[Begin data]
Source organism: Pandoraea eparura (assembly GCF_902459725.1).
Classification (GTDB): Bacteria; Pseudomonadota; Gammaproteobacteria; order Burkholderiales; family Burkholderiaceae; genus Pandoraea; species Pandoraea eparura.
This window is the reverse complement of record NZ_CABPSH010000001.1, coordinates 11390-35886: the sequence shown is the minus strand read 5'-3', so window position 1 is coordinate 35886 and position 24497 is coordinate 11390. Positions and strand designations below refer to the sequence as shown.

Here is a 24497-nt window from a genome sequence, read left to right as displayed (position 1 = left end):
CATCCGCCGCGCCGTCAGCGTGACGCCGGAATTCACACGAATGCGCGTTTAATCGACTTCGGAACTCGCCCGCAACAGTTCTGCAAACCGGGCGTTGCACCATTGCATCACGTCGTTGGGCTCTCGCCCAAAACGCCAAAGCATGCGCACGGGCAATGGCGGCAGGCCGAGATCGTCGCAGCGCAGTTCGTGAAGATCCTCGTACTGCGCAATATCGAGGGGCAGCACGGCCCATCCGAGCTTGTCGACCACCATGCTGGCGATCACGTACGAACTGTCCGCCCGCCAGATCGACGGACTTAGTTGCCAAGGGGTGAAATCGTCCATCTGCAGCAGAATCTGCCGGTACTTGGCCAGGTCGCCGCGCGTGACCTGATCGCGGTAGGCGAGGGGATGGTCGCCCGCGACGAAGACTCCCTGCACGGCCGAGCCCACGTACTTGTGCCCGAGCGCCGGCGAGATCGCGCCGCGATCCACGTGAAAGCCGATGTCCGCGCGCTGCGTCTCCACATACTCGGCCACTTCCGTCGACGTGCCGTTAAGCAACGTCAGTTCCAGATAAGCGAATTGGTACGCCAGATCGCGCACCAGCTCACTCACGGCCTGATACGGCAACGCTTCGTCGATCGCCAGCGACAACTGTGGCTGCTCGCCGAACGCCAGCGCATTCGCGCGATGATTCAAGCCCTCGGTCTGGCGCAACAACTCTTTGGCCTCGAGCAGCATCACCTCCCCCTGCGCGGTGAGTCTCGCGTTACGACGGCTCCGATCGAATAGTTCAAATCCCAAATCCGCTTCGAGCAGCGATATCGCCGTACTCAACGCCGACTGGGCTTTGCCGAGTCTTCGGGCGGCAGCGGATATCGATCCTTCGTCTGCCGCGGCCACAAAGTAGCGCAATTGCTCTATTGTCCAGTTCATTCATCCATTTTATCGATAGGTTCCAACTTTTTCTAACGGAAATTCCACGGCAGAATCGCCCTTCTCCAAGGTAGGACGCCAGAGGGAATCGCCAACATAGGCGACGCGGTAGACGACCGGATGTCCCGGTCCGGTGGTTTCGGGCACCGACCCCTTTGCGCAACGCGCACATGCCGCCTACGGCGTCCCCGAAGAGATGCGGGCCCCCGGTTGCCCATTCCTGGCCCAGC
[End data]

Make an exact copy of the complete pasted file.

Source organism: Pandoraea eparura (assembly GCF_902459725.1).
Classification (GTDB): Bacteria; Pseudomonadota; Gammaproteobacteria; order Burkholderiales; family Burkholderiaceae; genus Pandoraea; species Pandoraea eparura.
This window is the reverse complement of record NZ_CABPSH010000001.1, coordinates 11390-35886: the sequence shown is the minus strand read 5'-3', so window position 1 is coordinate 35886 and position 24497 is coordinate 11390. Positions and strand designations below refer to the sequence as shown.

Here is a 24497-nt window from a genome sequence, read left to right as displayed (position 1 = left end):
CATCCGCCGCGCCGTCAGCGTGACGCCGGAATTCACACGAATGCGCGTTTAATCGACTTCGGAACTCGCCCGCAACAGTTCTGCAAACCGGGCGTTGCACCATTGCATCACGTCGTTGGGCTCTCGCCCAAAACGCCAAAGCATGCGCACGGGCAATGGCGGCAGGCCGAGATCGTCGCAGCGCAGTTCGTGAAGATCCTCGTACTGCGCAATATCGAGGGGCAGCACGGCCCATCCGAGCTTGTCGACCACCATGCTGGCGATCACGTACGAACTGTCCGCCCGCCAGATCGACGGACTTAGTTGCCAAGGGGTGAAATCGTCCATCTGCAGCAGAATCTGCCGGTACTTGGCCAGGTCGCCGCGCGTGACCTGATCGCGGTAGGCGAGGGGATGGTCGCCCGCGACGAAGACTCCCTGCACGGCCGAGCCCACGTACTTGTGCCCGAGCGCCGGCGAGATCGCGCCGCGATCCACGTGAAAGCCGATGTCCGCGCGCTGCGTCTCCACATACTCGGCCACTTCCGTCGACGTGCCGTTAAGCAACGTCAGTTCCAGATAAGCGAATTGGTACGCCAGATCGCGCACCAGCTCACTCACGGCCTGATACGGCAACGCTTCGTCGATCGCCAGCGACAACTGTGGCTGCTCGCCGAACGCCAGCGCATTCGCGCGATGATTCAAGCCCTCGGTCTGGCGCAACAACTCTTTGGCCTCGAGCAGCATCACCTCCCCCTGCGCGGTGAGTCTCGCGTTACGACGGCTCCGATCGAATAGTTCAAATCCCAAATCCGCTTCGAGCAGCGATATCGCCGTACTCAACGCCGACTGGGCTTTGCCGAGTCTTCGGGCGGCAGCGGATATCGATCCTTCGTCTGCCGCGGCCACAAAGTAGCGCAATTGCTCTATTGTCCAGTTCATTCATCCATTTTATCGATAGGTTCCAACTTTTTCTAACGGAAATTCCACGGCAGAATCGCCCTTCTCCAAGGTAGGACGCCAGAGGGAATCGCCAACATAGGCGACGCGGTAGACGACCGGATGTCCCGGTCCGGTGGTTTCGGGCACCGACCCCTTTGCGCAACGCGCACATGCCGCCTACGGCGTCCCCGAAGAGATGCGGGCCCCCGGTTGCCCATTCCTGGCCCAGC